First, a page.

•Facility owners face fines of up to Sh2million for failing to adhere to regulations.
•Facilities that achieve recommended energy savings rates shall be allowed to sell excess energy savings.
Owners of energy consuming facilities face fines of up to Sh2 million if they fail to share information on consumption within their premises, in a new proposed law.
This is under the Draft Energy (Energy Management) Regulations, 2021 currently undergoing public participation, as the government through the Energy Ministry pushes for energy efficiency and cut on carbon emissions.
It targets any place in which energy is consumed including but not limited to factories, commercial buildings, power utilities, institutional buildings, local authorities, municipalities, pipelines, water companies and street lighting, whether directly owned or leased.
Under the proposed law, facility owners will be required ensure they undertake an energy audit at least once every four years, with the use of a licensed energy auditor, an energy audit firm or an energy service company.
“An owner of a designated facility shall within six months from the approval of the energy audit report, prepare and submit to the Authority (Energy and Petroleum Regulatory Authority) an energy investment plan for implementation of the energy conservation measures in the approved energy audit,” the draft reads in part.
They then shall be required to implement the energy investment plan to realize at least 50 per cent of the recommended energy savings, within three years of submission of the
energy investment plan to EPRA, and comply with the energy performance indicators published by the authority from time to time.
Failure to keep records of energy consumption information will attract a Sh1million while those who fail to to audit and or submit an audit report within the stipulated time will be liable to a Sh2 million fine.
Records relating to energy consumption at a facility will include monthly consumption of electric power, fuel (including biomass and petroleum products), and water.
The law also requires records on monthly production data, occupancy levels and or any other variable affecting energy consumption, nergy consuming equipment, machines and their ratings and up to date building plans, infrastructure plans, and floor area.
“The owner of a designated facility shall submit data for every financial year before June 30, of the following year in a manner prescribed by the authority from time to time,” EPRA notes.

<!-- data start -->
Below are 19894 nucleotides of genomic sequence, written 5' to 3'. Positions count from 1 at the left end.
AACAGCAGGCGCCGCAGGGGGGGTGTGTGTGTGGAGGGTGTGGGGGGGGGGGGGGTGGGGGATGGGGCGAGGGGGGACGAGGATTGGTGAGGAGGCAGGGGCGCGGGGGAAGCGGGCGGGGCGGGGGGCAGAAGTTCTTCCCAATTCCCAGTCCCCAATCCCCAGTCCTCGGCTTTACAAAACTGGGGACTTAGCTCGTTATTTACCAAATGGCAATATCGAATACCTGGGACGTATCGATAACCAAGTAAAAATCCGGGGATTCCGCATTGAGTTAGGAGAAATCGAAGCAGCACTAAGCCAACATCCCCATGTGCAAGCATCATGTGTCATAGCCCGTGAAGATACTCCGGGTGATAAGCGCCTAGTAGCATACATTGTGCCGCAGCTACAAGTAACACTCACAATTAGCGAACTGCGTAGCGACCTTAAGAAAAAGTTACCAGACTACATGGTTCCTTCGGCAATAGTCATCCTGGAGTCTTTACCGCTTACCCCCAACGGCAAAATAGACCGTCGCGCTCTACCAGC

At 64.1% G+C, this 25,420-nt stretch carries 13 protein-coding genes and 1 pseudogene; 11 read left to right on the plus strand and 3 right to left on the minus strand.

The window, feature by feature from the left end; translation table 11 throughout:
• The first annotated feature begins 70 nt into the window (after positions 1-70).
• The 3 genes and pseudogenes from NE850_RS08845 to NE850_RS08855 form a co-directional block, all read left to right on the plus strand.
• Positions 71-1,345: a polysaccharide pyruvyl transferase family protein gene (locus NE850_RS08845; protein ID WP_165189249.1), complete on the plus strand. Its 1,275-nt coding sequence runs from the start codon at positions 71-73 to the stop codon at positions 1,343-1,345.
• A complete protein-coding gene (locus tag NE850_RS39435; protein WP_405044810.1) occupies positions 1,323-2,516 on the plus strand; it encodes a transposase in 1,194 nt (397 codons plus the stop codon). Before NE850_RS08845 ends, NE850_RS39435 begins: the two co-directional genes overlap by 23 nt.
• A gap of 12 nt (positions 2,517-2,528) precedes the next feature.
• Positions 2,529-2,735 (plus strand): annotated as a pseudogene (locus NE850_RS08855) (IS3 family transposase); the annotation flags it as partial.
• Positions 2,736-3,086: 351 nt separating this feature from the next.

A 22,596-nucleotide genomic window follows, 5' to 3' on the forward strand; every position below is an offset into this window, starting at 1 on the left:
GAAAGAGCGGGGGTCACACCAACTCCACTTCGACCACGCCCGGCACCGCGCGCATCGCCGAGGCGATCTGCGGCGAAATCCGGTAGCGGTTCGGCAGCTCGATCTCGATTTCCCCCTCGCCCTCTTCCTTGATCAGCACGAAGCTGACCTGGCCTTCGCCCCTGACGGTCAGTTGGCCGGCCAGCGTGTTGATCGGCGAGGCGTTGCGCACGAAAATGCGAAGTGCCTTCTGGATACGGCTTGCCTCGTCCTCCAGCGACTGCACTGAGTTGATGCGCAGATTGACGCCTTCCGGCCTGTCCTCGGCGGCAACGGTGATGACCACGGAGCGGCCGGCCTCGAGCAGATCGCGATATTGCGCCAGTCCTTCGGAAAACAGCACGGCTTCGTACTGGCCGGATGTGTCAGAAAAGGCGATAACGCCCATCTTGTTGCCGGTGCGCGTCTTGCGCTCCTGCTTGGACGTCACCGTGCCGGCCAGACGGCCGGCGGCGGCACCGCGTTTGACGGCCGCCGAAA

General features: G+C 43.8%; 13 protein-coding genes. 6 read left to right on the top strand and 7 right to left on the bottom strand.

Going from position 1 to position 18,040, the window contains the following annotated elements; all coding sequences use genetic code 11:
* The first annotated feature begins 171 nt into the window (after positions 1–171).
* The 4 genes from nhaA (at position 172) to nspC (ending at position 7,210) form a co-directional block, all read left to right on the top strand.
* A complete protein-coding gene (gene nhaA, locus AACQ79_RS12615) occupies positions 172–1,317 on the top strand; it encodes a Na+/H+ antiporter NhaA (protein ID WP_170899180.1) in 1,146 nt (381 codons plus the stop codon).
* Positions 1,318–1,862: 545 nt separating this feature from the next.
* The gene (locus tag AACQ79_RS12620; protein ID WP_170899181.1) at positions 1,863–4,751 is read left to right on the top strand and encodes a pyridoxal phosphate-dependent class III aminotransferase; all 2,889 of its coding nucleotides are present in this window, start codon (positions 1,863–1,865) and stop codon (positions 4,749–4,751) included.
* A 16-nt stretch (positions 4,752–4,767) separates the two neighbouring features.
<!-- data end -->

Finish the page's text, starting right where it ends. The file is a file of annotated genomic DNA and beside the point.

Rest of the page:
According to the energy sector regulator (EPRA), the country can save up to Sh44.7 billion annually with a national compliance, where 2,563 Gwh (Gigawatt hours) can be saved.
This is up from the current Sh19.2 billion on 1,102 Gwh.
About 297,363 tonnes of carbon dioxide can be avoided with a nationwide compliance of the energy efficiency by facilities, up from the current 127,866 tonnes.
This, as the government continues to push for clean energy and double the rate of improvement in energy efficiency by 2030, a drive that is in line with the UN Sustainable Development Goal number seven, on energy.
“The Sh44.7 billion likely to be saved annually in the full compliance scenario will help ease the cost of production on the factories,” EPRA noted in a statement yesterday.
With this saving, the facilities will have more money to expand their production lines or output resulting to creation of employment, increasing disposable income of Kenyans, which will increase the aggregate demand, thus increasing the national aggregate output, the regulator says.
Savings from energy efficiency will also help reduce the price of goods and services.
“Such a reduction will help Kenyans either consume more of the product or service, or divest their money to other sectors, thus improving the economy. Increased consumption leads to increased economic activity which leads to improvement in Gross Domestic Product,” it notes.
Facilities that achieve recommended energy savings rates shall be allowed to sell excess energy savings.
The energy savings credit conversion factor between one facility to another will be one energy unit to one unit of energy.
For instance if a facility saves excess 100 kWh units of energy, it can sell 100 kWh of energy to another facility no matter the differences in sectors or operations.